Rabies — it’s something you only see in horror movies and Stephen King novels, right? With 5,508 reported cases of animal rabies in 2015, according to the CDC, that actually couldn’t be farther from the truth. Rabies is a real threat to you and your pets, one that you need to protect against.
“While rabies cases in domestic animals are relatively rare, this is in most part due to vaccination laws, not lack of exposure,” Dr. Mark Verdino, senior vice president and chief of veterinary staff for North Shore Animal League America, tells Us Weekly. “There are still thousands of animal [rabies] cases in the U.S. each year, with hundreds in pets. It has been documented in all 50 states. Without active vaccination programs, the cases would undoubtedly be substantially higher.”
If you’re a diligent pet owner who keeps up with vaccinations, give yourself a high-five. If your modus operandi is exactly the opposite, consider stepping things up just in time for World Rabies Day (September 28).
Read on for some pretty horrifying facts about rabies from North Shore Animal League America and tips for the single best way to make sure you and your pet never get it. (Hint: It’s spelled V-A-C-C-I-N-A-T-E!)
1. Rabies is fatal but totally preventable.
Unvaccinated animals can face a sad, sad fate. The infectious viral disease, transmitted through bodily fluids of an infected animal, is almost always fatal following the onset of clinical symptoms. Symptoms include fevers, seizures, and paralysis.
2. Animal bites aren’t the only way to contract rabies.
The most common route of transmission of rabies is via an animal bite, but here’s something even more terrifying: It may also be contracted when an animal eats an infected animal. So top tip: Steer clear of dead animals outside and on walks!
3. Symptoms of rabies don’t always surface right away.
Verdino says it can take up to six months after exposure to rabies for an animal to develop clinical signs — think about that. That means your pet could be bitten without your knowledge and you wouldn’t know for months that he or she has the disease. All the more reason to vaccinate.
4. Rabies vaccines are, well, dead.
If you’ve ever wondered if a vaccine could actually give your pet rabies, that’s just crazy talk. Verdino explains that rabies vaccines are not live, meaning there is no chance the vaccine will give your pet rabies. So, you know what to do: Schedule that vet appointment.
5. In 2015, bats were the most common source of rabies infection to humans.
Insert OMG emoji here. And, from this point forward, all fears of vampires are hereby justified. In order of prevalence, the most common documented cases of rabies in the United States are in bats, raccoons, skunks, foxes, cats, cattle and dogs, Verdino confirms.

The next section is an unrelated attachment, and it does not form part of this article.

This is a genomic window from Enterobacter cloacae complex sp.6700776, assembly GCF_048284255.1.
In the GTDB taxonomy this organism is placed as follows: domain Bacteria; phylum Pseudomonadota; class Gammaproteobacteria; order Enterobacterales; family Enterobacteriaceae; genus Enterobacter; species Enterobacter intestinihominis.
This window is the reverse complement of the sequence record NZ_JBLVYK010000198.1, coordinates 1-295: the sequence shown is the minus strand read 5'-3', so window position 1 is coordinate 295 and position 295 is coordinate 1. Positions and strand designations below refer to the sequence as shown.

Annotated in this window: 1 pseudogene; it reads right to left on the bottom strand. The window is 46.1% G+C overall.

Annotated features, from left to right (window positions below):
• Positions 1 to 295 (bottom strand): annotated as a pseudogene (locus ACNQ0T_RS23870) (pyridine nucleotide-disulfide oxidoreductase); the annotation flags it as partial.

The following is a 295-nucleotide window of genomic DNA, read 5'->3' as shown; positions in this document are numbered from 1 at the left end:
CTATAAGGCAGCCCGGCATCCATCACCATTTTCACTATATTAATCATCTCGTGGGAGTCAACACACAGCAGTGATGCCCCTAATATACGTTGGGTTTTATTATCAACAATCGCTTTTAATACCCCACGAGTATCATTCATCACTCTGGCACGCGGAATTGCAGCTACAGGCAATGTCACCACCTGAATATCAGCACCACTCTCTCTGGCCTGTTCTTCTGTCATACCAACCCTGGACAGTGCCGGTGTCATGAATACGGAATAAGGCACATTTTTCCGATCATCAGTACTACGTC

6. If your pet gives rabies to other animals or people, you could be liable.
Check with your local government website for info, but you should know that most municipalities require proof of rabies vaccination — and for good reason: They want everyone (innocent people and pets included) to be safe! Verdino says the owner of an unvaccinated or under-vaccinated animal may be liable for treatment and or quarantine costs for the animal and/or person bitten. Ouch all around.
7. Some people don’t keep up with vaccinations.
There is nothing more scary than that right there. The single best way to protect you and your pet is to keep up with regular vaccinations (they begin at 12-16 weeks of age and then every 1 to 3 years after that). If you can protect your pet from dying from a bite or euthanasia because of contracting rabies, and also protect others from being bitten and infected with the fatal disease, you MUST do it. There is simply no excuse.
More things you can do to avoid exposure to rabies:
- Avoid exposure to wildlife and unvaccinated domestic animals.
- If you see an animal acting erratically, report it to animal control.
- If you think your pet has been exposed to rabies, bring your pet to a vet immediately.
- If your pet has found a dead animal, carefully (without handling it directly) place the carcass of the animal in a receptacle so it can be tested by local authorities.
Us Weekly articles and content are for informational purposes only. Nothing contained in Us Weekly articles and/or content is or should be considered, or used as a substitute for, veterinary or professional advice, diagnosis or treatment. If you believe your pet may have a medical emergency, call or visit your veterinarian or your local veterinary emergency hospital immediately.
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